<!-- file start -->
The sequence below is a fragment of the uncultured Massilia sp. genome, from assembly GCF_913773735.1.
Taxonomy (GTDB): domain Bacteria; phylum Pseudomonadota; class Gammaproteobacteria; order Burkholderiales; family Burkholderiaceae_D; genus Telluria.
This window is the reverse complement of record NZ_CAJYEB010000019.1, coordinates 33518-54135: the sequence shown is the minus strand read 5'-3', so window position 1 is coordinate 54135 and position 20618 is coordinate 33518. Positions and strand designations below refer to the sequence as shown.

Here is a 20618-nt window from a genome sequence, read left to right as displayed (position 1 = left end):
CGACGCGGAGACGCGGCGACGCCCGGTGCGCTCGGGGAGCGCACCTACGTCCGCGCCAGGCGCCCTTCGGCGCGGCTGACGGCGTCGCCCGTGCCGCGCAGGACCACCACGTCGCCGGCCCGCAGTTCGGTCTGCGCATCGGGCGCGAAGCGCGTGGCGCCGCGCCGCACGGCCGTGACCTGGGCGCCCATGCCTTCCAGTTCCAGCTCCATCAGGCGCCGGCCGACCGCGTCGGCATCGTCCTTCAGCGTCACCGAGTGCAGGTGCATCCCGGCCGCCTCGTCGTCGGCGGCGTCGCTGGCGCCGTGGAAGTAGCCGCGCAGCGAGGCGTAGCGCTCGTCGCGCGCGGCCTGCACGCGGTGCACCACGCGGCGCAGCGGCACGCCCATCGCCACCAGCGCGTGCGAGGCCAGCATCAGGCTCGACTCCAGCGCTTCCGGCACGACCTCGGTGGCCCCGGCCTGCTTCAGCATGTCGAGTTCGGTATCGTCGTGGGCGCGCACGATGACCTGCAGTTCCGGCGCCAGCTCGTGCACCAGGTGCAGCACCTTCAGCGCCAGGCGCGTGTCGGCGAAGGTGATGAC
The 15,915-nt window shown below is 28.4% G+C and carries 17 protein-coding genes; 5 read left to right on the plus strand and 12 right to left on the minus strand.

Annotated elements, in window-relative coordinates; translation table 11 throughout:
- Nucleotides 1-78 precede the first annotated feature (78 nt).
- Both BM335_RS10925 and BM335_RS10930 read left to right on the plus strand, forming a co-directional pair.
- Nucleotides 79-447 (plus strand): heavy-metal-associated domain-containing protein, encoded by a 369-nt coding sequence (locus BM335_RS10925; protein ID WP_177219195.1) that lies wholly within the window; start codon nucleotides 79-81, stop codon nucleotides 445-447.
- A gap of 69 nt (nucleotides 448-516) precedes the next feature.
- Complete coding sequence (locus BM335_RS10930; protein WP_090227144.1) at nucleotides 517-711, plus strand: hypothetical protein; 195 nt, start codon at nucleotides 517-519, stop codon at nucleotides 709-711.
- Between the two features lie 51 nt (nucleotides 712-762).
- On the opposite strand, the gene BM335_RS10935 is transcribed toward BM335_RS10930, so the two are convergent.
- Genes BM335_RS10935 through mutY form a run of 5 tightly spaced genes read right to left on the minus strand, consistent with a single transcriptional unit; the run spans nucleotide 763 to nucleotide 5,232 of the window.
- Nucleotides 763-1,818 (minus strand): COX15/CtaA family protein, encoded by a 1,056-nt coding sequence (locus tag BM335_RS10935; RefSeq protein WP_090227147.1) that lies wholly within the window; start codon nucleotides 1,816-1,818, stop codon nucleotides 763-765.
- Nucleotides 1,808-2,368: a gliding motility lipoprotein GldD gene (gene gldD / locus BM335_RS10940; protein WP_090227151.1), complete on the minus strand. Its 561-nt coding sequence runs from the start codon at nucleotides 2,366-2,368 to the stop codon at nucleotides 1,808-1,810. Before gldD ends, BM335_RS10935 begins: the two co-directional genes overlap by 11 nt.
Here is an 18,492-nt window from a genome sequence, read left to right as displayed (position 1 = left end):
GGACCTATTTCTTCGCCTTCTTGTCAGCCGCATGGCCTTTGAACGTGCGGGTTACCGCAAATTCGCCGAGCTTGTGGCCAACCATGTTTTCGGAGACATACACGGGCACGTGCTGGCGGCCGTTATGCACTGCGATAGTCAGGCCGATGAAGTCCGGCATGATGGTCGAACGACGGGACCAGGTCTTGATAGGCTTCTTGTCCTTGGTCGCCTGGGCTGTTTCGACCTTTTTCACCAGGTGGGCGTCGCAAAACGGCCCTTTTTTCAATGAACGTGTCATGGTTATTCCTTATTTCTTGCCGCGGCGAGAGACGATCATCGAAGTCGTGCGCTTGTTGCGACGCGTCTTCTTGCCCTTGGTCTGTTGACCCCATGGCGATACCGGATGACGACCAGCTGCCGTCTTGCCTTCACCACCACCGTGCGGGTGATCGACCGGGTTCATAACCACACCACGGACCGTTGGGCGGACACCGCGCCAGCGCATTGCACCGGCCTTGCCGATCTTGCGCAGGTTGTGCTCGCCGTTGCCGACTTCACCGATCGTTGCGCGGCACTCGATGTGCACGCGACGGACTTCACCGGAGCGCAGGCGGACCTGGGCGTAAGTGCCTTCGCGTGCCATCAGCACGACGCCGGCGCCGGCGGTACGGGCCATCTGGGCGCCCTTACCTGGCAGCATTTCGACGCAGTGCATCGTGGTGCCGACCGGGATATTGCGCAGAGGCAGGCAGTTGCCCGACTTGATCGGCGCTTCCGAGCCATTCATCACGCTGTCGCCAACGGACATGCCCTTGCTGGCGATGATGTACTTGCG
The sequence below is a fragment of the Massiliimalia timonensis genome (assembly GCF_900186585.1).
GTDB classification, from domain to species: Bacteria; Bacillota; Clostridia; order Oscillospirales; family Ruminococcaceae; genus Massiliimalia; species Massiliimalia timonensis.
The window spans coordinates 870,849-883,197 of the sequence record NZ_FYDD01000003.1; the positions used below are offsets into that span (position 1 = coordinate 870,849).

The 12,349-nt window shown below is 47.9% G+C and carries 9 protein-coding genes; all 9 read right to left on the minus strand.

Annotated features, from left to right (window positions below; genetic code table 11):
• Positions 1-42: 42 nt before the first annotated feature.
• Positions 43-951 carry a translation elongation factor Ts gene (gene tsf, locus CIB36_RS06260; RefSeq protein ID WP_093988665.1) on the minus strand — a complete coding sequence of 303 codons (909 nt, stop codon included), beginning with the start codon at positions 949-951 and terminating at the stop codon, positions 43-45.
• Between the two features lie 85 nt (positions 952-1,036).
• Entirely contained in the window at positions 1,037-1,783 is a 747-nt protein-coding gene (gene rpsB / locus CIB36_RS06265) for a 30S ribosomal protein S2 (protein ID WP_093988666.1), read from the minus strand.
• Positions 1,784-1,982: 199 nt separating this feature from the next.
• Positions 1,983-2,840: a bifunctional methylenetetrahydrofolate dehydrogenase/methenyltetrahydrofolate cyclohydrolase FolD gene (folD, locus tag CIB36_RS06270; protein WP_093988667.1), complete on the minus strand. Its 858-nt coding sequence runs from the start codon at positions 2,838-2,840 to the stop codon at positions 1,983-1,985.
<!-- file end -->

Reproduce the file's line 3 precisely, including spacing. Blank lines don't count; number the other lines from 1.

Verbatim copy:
This window is the reverse complement of record NZ_CAJYEB010000019.1, coordinates 33518-54135: the sequence shown is the minus strand read 5'-3', so window position 1 is coordinate 54135 and position 20618 is coordinate 33518. Positions and strand designations below refer to the sequence as shown.